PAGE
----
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TP53 germline mutation testing in early-onset breast cancer: findings from a nationwide cohort

  • Bakhuizen, J. J.1
  • Hogervorst, F. B.2
  • Velthuizen, M. E.1
  • Ruijs, M. W.2
  • van Engelen, K.3
  • van Os, T. A.3
  • Gille, J. J.3
  • Collée, M.4
  • van den Ouweland, A. M.4
  • van Asperen, C. J.5
  • Kets, C. M.6
  • Mensenkamp, A. R.6
  • Leter, E. M.7
  • Blok, M. J.7
  • de Jong, M. M.8
  • Ausems, M. G.1
  • 1 University Medical Center Utrecht, Department of Genetics, Utrecht, 3508 AB, The Netherlands , Utrecht (Netherlands)
  • 2 Netherlands Cancer Institute, Family Cancer Clinic, Amsterdam, The Netherlands , Amsterdam (Netherlands)
  • 3 Amsterdam University Medical Centers, Department of Clinical Genetics, Amsterdam, The Netherlands , Amsterdam (Netherlands)
  • 4 Erasmus University Medical Center, Department of Clinical Genetics, Rotterdam, The Netherlands , Rotterdam (Netherlands)
  • 5 Leiden University Medical Center, Department of Clinical Genetics, Leiden, The Netherlands , Leiden (Netherlands)
  • 6 Radboud University Nijmegen Medical Center, Department of Human Genetics, Nijmegen, The Netherlands , Nijmegen (Netherlands)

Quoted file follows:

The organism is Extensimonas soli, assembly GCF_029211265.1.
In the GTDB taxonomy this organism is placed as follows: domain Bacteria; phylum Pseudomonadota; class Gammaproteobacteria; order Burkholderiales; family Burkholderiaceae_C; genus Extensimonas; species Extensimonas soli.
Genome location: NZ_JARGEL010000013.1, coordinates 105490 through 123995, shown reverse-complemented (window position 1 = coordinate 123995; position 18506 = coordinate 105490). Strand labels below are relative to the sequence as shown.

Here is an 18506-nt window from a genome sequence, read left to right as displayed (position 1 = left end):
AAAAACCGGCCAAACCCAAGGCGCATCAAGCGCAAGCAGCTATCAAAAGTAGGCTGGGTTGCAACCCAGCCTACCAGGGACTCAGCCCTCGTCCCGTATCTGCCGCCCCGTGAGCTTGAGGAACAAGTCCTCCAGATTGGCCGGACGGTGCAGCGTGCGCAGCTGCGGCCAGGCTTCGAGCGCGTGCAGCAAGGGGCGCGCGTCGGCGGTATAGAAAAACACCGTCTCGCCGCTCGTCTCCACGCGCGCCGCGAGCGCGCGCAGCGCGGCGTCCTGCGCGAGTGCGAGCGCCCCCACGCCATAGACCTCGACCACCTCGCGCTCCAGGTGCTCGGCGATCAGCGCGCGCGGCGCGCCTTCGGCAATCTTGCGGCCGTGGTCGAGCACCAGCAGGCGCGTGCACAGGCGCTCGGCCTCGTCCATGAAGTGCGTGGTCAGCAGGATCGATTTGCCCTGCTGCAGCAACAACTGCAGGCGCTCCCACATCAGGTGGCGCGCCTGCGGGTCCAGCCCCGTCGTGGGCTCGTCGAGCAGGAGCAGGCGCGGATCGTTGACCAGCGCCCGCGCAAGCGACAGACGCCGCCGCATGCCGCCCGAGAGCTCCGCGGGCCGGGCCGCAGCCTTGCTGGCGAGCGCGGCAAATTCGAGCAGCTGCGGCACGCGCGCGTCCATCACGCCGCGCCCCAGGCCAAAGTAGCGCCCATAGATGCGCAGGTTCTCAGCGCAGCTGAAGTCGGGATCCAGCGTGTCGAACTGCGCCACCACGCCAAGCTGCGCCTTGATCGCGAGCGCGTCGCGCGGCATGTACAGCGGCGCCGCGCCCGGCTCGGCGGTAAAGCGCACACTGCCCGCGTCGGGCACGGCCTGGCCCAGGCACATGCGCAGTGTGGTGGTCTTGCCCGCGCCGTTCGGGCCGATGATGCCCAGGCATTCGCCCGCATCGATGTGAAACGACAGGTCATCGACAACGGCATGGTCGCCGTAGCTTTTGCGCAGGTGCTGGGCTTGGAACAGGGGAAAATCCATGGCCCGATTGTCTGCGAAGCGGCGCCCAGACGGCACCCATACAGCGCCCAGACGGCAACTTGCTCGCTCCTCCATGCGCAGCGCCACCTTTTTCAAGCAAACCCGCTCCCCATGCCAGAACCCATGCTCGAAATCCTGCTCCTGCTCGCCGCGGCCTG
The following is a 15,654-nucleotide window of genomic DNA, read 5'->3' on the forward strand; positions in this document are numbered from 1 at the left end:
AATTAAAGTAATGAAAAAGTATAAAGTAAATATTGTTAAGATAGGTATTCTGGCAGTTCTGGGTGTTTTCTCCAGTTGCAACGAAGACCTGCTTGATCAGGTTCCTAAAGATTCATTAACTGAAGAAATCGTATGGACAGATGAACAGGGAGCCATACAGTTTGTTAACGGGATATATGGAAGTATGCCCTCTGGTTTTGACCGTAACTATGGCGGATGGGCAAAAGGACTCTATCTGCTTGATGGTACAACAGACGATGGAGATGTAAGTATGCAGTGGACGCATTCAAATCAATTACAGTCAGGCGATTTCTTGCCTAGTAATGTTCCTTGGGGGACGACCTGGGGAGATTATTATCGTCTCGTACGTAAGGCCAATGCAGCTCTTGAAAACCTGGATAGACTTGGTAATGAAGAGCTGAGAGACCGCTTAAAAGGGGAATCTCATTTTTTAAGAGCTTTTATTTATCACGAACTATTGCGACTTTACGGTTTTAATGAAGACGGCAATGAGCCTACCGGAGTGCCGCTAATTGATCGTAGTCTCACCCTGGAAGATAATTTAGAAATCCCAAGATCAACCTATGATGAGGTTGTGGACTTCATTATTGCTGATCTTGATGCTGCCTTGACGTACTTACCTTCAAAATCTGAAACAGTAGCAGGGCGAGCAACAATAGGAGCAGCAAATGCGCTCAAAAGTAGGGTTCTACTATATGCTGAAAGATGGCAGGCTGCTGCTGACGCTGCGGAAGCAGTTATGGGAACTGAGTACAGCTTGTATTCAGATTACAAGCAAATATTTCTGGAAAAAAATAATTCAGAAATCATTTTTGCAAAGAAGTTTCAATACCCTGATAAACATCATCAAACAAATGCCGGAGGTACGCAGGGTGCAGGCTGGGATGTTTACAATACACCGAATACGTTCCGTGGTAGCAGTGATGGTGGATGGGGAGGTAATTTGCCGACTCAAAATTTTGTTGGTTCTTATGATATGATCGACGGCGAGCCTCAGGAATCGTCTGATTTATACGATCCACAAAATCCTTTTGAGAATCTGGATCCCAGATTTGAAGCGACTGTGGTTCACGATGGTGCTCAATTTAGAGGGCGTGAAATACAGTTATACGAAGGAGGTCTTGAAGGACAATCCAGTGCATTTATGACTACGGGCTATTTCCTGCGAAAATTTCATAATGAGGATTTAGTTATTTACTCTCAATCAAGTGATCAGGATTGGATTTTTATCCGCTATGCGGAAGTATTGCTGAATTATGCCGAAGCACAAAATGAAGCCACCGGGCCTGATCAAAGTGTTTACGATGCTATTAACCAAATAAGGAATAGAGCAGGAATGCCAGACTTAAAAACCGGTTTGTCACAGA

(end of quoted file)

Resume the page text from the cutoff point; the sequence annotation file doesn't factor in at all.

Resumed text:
• 7 Maastricht University Medical Center, Department of Clinical Genetics, Maastricht, The Netherlands , Maastricht (Netherlands)
  • 8 University of Groningen, Department of Clinical Genetics, University Medical Center Groningen, Groningen, The Netherlands , Groningen (Netherlands)
Published Article
Familial Cancer
Publication Date
Jan 03, 2019
DOI: 10.1007/s10689-018-00118-0
Springer Nature


Early-onset breast cancer may be due to Li–Fraumeni Syndrome (LFS). Current national and international guidelines recommend that TP53 genetic testing should be considered for women with breast cancer diagnosed before the age of 31 years. However, large studies investigating TP53 mutation prevalence in this population are scarce. We collected nationwide laboratory records for all young breast cancer patients tested for TP53 mutations in the Netherlands. Between 2005 and 2016, 370 women diagnosed with breast cancer younger than 30 years of age were tested for TP53 germline mutations, and eight (2.2%) were found to carry a (likely) pathogenic TP53 sequence variant. Among BRCA1/BRCA2 mutation negative women without a family history suggestive of LFS or a personal history of multiple LFS-related tumours, the TP53 mutation frequency was < 1% (2/233). Taking into consideration that TP53 mutation prevalence was comparable or even higher in some studies selecting patients with breast cancer onset at older ages or HER2-positive breast cancers, raises the question of whether a very early age of onset is an appropriate single TP53 genetic testing criterion.

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